Posted on March 3, 2014 by Eileen Gamzuletova
Once I finally arrived home, after twenty seven hours travelling time, my mother asked me, “What was the best thing you gained out of your time at Pardes?” to which I answered, “A sense of belonging.”
Upon completing my formal education in a Modern Orthodox and Zionist school, Mount Scopus College, and commencing life in the “real world” of University, I started to feel disconnected to the Jewish community in Melbourne, let alone Australia. I tried many avenues such as taking part in Jewish social and political events through a club named AUJS, Youth Minyans and Shiurim at University, but none really gave me true satisfaction. Don’t get me wrong, I loved and still love attending these “events.” They definitely give young adults a chance to stay in contact with other Jews as well as making Jewish customs, like going to shul, enjoyable rather than looked upon as a chore.
Yet, I still felt as though something was missing. Every year since my sixteenth birthday I take upon myself another Jewish custom – from something as small as saying Modeh Ani (morning prayer) to not eating non-kosher meat. Before going to Pardes, I honestly believed I knew most of what there was to know about Judaism. Therefore, when it came to my 20th birthday I saw keeping Shabbat as the only next step. This brought upon many internal conflicts. Not living in the ‘Jewish Ghetto’ any more, was I meant to compromise going to the Youth Minyan on Friday nights? – a place I had grown so fond of and was one of the main ways of saying in touch with my values, but instead go to a shul I felt no connection with and spend Saturdays staring at the four walls in my room while hearing a television blaring downstairs?
To me that is not the definition of keeping Shabbat. Shabbat should be a ‘time out’ of the week where one forgets about materialistic things and truly reconnects on a spiritual level to one’s heritage and explores and questions one’s beliefs. I take Shabbat as a time to reflect on my week, evaluate the decisions I have made and what I can do differently in the week to come in order to reach my final destination.
After months of struggle, a friend recommended looking into Pardes. I had always wanted to take part in a Jewish learning centre in Israel and Pardes fit the criteria. This year was the first year they were offering a Southern Hemisphere Program (4 weeks long), making it possible to take part despite being a University student. Pardes is situated in Talpiot, a neighbourhood in Southeast Jerusalem – making living in that area an experience in itself.
On my first day I was greeted by fellow classmates with warm smiles who had a genuine interest in getting to know me and my story. No hidden agendas. Each person there, whether they were observant, secular, atheist or just confused had a yearning to expand their Jewish knowledge and learn from other peoples experiences/life stories. I very quickly learned that Pardes was a place that respected people’s diversity of perspectives resulting in honest, dynamic and constructive conversations in and out of class.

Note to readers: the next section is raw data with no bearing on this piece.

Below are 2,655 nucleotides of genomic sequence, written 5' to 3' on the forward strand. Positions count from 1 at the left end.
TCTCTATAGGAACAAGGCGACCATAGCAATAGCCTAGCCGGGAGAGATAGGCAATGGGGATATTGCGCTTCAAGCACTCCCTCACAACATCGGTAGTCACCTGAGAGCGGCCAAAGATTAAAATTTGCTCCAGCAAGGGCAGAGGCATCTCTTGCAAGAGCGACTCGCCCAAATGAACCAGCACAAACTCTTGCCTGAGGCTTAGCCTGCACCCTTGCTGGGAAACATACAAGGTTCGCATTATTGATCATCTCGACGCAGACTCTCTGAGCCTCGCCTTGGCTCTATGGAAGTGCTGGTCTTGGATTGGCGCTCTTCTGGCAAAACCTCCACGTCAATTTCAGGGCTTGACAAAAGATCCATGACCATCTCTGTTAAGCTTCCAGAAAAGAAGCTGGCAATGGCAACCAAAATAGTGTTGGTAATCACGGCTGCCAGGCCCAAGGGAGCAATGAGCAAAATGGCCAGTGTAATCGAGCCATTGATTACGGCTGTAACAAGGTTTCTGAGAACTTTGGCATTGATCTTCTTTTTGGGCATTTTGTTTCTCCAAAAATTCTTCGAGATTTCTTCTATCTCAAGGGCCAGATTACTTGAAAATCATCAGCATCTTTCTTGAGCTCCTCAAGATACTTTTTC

Within the first week I was already invited for all the upcoming Shabbat meals. Spending Shabbat in Jerusalem was undoubtedly one of the most memorable experiences. I got to know my classmates out of a studying environment and keep Shabbat in a way I had always dreamed of. We sang songs, did not stop eating, played games, had great intellectual conversations and at the same time forgot about the world lurking beyond the windows till neighbours came and told us to quiet down.
Everyday consisted of a morning class of either Chumash or Talmud followed by electives including Women and Mitzvot, Modern Jewish Thought, Relationships, Halacha, Chassidut and much more. Most classes were comprised of studying together as a class and then braking off into small chavrutot (studying together in pairs/small groups); giving students a chance to get to know their classmates on a more personal level and build friendships. My chavruta in Chumash consisted of an Australian, British and American which made it all the more interesting and exciting. You build a sort of routine together and get to know each other’s weaknesses and strengths – allowing you push each other towards your highest potential.
All the classes were intellectually stimulating, encouraging me to expand my knowledge not only in Judaism but worldly knowledge as well. In spite of being a fluent Hebrew speaker, I improved my Hebrew skills and my personal ability to learn Torah.
Despite still not having answers to all my questions, my time at Pardes has undeniably been the most influential experience in regards to my views and understanding of Judaism and has added value to my life to a great extent. I have gained a network that I can always rely on whenever I am in need and a community that shares the same values and love for Judaism as I do.
Most, if not all, the teachers lead an orthodox lifestyle, however, I never felt embarrassed or uncomfortable and my time there gave me a chance to explore and grow without feeling pressured in terms of religious observance.
Whether you are a person who is lost spiritually, emotionally or physically, or is learned in all aspects of Judaism, I would highly recommend studying at Pardes. I can guarantee that no matter one’s background, there will one hundred percent be something positive and uplifting to gain.